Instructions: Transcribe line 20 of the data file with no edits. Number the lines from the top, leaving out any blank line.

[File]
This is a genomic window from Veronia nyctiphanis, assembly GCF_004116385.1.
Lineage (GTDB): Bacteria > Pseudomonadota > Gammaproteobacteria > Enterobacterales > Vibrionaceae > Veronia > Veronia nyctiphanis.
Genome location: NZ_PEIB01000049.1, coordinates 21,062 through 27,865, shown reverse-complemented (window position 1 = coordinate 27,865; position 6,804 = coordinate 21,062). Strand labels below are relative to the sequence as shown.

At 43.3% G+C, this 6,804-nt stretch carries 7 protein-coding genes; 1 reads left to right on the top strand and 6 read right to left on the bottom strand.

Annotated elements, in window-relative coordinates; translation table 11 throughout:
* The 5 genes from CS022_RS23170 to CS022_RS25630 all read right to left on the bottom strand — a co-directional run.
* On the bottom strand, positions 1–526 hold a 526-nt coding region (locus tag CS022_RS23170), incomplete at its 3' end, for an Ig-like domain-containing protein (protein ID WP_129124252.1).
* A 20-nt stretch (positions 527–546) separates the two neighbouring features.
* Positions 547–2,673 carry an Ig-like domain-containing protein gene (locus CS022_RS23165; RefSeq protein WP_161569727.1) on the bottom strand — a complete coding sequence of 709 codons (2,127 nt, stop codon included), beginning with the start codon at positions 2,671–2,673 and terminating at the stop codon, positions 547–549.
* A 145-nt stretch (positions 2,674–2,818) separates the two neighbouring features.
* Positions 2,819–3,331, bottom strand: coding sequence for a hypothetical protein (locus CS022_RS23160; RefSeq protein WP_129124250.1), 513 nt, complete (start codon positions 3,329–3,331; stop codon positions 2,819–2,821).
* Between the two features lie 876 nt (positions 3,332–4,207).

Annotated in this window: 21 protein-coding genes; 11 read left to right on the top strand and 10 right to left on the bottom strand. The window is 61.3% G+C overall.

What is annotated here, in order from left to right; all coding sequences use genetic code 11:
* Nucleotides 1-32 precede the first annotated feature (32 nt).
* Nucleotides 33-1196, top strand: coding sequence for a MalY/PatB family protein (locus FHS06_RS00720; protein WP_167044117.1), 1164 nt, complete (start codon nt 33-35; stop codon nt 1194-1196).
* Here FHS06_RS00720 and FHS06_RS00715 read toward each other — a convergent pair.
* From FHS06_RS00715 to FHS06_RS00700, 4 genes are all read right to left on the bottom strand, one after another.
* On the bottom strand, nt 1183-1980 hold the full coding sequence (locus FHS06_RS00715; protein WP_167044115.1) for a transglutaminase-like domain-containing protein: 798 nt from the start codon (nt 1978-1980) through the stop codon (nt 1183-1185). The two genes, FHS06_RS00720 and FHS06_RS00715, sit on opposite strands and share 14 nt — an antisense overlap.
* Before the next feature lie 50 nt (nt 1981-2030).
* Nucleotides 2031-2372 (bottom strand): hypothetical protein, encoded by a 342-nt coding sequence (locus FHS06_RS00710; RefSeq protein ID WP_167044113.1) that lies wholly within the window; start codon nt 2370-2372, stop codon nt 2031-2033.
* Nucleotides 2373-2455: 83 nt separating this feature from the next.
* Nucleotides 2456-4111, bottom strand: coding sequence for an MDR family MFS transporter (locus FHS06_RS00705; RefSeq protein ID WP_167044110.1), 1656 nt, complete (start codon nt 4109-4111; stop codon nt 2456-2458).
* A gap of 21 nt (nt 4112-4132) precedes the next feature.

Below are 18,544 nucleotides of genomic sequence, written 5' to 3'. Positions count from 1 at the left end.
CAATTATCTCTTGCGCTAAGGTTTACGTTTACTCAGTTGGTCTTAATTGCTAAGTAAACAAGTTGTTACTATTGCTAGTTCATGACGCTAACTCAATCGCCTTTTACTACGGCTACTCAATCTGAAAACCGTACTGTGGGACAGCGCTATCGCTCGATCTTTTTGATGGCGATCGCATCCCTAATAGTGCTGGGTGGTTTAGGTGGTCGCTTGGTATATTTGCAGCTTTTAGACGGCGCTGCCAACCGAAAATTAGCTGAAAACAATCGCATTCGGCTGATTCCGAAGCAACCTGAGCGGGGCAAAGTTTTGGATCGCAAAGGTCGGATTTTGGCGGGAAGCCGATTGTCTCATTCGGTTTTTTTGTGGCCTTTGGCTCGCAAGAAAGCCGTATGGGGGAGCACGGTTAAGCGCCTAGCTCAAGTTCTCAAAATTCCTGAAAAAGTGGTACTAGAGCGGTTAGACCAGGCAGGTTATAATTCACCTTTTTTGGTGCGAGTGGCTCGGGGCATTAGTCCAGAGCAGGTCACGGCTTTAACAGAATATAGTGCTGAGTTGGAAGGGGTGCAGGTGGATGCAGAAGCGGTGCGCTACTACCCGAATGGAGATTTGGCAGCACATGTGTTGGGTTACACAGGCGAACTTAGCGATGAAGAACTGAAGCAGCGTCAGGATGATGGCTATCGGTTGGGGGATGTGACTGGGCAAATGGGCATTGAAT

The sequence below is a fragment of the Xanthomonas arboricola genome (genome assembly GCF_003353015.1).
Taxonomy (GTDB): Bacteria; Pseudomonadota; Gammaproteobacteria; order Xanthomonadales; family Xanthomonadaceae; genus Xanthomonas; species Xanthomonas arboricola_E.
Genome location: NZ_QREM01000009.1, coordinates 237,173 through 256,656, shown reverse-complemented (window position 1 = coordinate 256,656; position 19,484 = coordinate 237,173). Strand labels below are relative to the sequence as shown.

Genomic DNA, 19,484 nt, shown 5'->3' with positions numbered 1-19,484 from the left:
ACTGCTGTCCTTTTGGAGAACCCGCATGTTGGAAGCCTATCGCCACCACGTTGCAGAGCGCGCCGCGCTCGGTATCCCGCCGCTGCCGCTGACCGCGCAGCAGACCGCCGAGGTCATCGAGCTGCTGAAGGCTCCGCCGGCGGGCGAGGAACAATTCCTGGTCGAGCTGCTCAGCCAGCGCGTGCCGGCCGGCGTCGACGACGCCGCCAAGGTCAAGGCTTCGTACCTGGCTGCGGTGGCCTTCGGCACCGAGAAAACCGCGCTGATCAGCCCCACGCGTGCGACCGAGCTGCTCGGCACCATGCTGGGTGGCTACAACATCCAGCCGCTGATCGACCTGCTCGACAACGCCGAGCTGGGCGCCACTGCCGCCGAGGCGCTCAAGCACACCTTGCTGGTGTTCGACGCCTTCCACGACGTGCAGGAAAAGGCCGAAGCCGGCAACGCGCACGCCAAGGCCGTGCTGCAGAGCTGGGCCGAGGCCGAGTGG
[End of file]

* Before the next feature lie 50 nt (nt 1981-2030).